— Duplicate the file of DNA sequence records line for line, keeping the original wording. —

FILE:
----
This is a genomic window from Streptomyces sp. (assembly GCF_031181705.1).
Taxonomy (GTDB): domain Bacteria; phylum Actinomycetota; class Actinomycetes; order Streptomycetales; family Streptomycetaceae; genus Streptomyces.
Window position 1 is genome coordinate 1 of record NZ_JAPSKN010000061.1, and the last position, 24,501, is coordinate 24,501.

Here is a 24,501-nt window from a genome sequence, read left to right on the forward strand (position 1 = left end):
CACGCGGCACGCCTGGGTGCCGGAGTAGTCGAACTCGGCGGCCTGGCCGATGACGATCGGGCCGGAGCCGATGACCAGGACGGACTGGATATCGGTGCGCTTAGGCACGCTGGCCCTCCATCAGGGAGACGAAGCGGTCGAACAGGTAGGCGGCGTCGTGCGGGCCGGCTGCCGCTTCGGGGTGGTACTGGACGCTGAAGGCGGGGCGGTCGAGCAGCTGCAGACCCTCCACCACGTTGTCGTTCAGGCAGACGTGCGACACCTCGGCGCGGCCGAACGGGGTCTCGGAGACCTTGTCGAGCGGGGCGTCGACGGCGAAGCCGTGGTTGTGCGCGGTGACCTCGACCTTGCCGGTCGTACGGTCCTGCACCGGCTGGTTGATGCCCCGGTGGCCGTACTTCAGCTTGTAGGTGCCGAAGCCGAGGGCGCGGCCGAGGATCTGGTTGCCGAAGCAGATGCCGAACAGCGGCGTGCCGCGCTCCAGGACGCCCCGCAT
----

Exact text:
This is a genomic window from Streptomyces sp. (assembly GCF_031181705.1).
Taxonomy (GTDB): domain Bacteria; phylum Actinomycetota; class Actinomycetes; order Streptomycetales; family Streptomycetaceae; genus Streptomyces.
Window position 1 is genome coordinate 1 of record NZ_JAPSKN010000061.1, and the last position, 24,501, is coordinate 24,501.

Here is a 24,501-nt window from a genome sequence, read left to right on the forward strand (position 1 = left end):
CACGCGGCACGCCTGGGTGCCGGAGTAGTCGAACTCGGCGGCCTGGCCGATGACGATCGGGCCGGAGCCGATGACCAGGACGGACTGGATATCGGTGCGCTTAGGCACGCTGGCCCTCCATCAGGGAGACGAAGCGGTCGAACAGGTAGGCGGCGTCGTGCGGGCCGGCTGCCGCTTCGGGGTGGTACTGGACGCTGAAGGCGGGGCGGTCGAGCAGCTGCAGACCCTCCACCACGTTGTCGTTCAGGCAGACGTGCGACACCTCGGCGCGGCCGAACGGGGTCTCGGAGACCTTGTCGAGCGGGGCGTCGACGGCGAAGCCGTGGTTGTGCGCGGTGACCTCGACCTTGCCGGTCGTACGGTCCTGCACCGGCTGGTTGATGCCCCGGTGGCCGTACTTCAGCTTGTAGGTGCCGAAGCCGAGGGCGCGGCCGAGGATCTGGTTGCCGAAGCAGATGCCGAACAGCGGCGTGCCGCGCTCCAGGACGCCCCGCAT